As congressional budget negotiations over the need for increased tax revenue heat up, some of the tools that your clients have grown accustomed to including in their estate planning strategies are taking center stage once again.
The popularity of the Obama Administration’s proposals to cap the value of tax-deferred retirement accounts is fading—and the focus has shifted to proposals that would eliminate the “stretch” IRA instead. With widespread support gathering behind eliminating the extended tax deferral associated with stretch IRAs, preparing clients today can prevent surprises in the future—and there are a few simple steps that these clients can take to minimize the fallout should the death of the stretch IRA be near.
Stretch IRAs in Estate Planning
Under today’s tax rules, the beneficiary of an inherited IRA can usually elect to withdraw the funds in one lump sum or receive payments over a number of years, based on his or her life expectancy. The tax benefits are substantial if the beneficiary “stretches” the withdrawals out over his or her lifetime because the value of the IRA continues to grow tax-deferred (or, in the case of a Roth IRA, the growth is tax-free).
Each year, the IRS requires that the beneficiary of an inherited IRA take a required minimum distribution (RMD) from the account. Because the RMD can be based on the beneficiary’s age, rather than the original account owner’s age, the stretch IRA has become a valuable estate planning tool for transferring tax-deferred wealth to younger generations.
Proposals to Kill the Stretch IRA
However, these valuable estate planning tax benefits have put the stretch IRA on the Congressional chopping block today. Many argue that, because IRAs are afforded tax benefits as a part of the tax policy behind encouraging retirement income planning, they should not be entitled to the same benefits when used as wealth transfer vehicles. While the Administration proposal to cap tax-deferred accounts at $3 million would have deterred the use of IRAs to transfer wealth, many have criticized that method as discouraging retirement savings.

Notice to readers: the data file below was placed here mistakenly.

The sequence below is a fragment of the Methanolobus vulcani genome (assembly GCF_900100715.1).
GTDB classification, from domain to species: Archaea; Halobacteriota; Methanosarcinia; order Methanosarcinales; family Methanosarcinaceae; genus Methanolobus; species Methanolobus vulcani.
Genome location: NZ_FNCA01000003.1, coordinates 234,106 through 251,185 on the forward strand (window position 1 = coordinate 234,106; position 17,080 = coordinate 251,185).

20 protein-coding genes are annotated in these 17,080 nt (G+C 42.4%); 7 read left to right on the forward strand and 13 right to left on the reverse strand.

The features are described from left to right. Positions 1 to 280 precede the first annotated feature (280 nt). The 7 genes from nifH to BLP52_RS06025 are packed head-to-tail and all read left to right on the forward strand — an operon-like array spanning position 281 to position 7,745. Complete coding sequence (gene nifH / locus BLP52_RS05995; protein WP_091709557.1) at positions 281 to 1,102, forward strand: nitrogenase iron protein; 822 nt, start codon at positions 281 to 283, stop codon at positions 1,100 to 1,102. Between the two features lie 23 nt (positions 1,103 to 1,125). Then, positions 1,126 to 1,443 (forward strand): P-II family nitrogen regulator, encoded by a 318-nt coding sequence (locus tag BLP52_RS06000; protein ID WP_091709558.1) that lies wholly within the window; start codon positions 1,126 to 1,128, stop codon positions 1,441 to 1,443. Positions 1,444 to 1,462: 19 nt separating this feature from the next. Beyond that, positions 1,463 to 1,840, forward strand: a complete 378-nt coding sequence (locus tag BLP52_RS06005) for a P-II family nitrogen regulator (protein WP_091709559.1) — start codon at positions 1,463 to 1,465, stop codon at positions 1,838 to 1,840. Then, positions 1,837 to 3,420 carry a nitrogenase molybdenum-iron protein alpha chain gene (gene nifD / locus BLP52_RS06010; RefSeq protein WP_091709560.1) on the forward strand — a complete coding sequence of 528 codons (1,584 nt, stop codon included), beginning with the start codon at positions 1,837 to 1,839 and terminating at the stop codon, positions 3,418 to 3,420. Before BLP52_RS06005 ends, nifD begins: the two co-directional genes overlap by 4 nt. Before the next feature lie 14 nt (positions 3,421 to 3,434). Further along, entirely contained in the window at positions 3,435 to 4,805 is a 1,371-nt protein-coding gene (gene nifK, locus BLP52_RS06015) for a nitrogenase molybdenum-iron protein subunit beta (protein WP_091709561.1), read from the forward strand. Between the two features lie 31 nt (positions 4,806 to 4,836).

As such, proposals that would limit the “stretch” period for a non-spousal inherited IRA to five years are gaining widespread support. This proposal is perceived as a way to limit the IRA to its intended use while still encouraging clients to save to fund their own retirement expenses—with the added bonus that the five year limitation period would speed up the recognition of the IRA funds for tax purposes.
Preparing Your Clients
With these proposals on the table, it is important that your clients prepare. They may want to examine their beneficiary designations—naming any children or grandchildren as secondary beneficiaries to a spouse can allow a surviving spouse to decide whether he or she wishes to continue the IRA (the proposals would not eliminate a spousal stretch IRA). This also allows the spouse to decide whether the funds should pass directly to the non-spousal beneficiary despite the possible five-year limitation—perhaps a child is in college and could use the funds over a five-year period to pay for related expenses during or after college.
Further, a Roth conversion might not be attractive if the IRA is going to be subject to a complete distribution within five years of the client’s death—especially if it is possible that the beneficiary will be in a lower income tax bracket than the client’s bracket at the time of conversion.
While it is far from certain that any of the administration’s proposals with regard to IRAs will become law, the growing popularity of these plans means that it is important to prepare your clients with an alternate plan. If the rules do change, having a backup plan in place will allow for an orderly reshuffling of your clients’ estate plans.
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